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Jen Pollock Michel

( author + writer + speaker )

Finding a vocabulary of grace for your child

Demanding. Mean. Relentless. Bully.

Impossible. Rebellious. Stubborn. Unmanageable.


I've finally surfaced the words I've been saying a long time in deeply subconscious places about one of our children.

If the words say something about the child, they also say something about me and the way I continue to parent (wrongly). I'm parenting without hope. I'm parenting out of the perceptions of others. I'm parenting unimaginatively.

What would it mean to see this child differently? Where in all those words could I find a vocabulary of grace?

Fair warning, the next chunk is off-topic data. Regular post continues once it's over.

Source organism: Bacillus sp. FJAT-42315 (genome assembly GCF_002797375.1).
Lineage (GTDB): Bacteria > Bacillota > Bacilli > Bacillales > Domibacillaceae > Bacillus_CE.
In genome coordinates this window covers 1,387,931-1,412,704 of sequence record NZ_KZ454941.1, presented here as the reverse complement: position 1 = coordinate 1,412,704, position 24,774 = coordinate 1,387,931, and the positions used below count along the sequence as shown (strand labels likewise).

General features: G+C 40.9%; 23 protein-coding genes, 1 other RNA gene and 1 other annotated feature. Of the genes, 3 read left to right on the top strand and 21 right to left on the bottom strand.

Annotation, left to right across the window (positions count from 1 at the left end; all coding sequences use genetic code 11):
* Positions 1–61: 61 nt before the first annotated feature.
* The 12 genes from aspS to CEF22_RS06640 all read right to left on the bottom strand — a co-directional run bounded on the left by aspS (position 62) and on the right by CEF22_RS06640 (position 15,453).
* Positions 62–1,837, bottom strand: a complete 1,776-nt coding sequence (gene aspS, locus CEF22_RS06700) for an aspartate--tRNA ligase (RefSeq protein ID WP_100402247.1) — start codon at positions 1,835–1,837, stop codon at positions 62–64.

Fearless. Courageous. Vibrant. Intense.


Confident. Focused. Persistent.


The best words are an invitation to space. They are broad and elastic with meaning, and they do their job of seeding a hope that grows tall and thick. Words are a pasture for the imagination.

The worst of words act like a belt that cinches. You gasp for air and lose breath in the words that condemn and accuse. They are narrow, unforgiving.

We know the respective sources: one, a renewing spring of life running clear; the other, a polluted pond of soul stagnation. The water I give them will become in them a spring of water welling up to eternal life.


(I'm reading the book, Raising Your Spirited Child: A Guide for Parents Whose Child is More, by Mary Sheedy Kurcinka. It think it can be helpful for the work of re-imagining a child whom you've begun to see in the unforgiving words I first used.)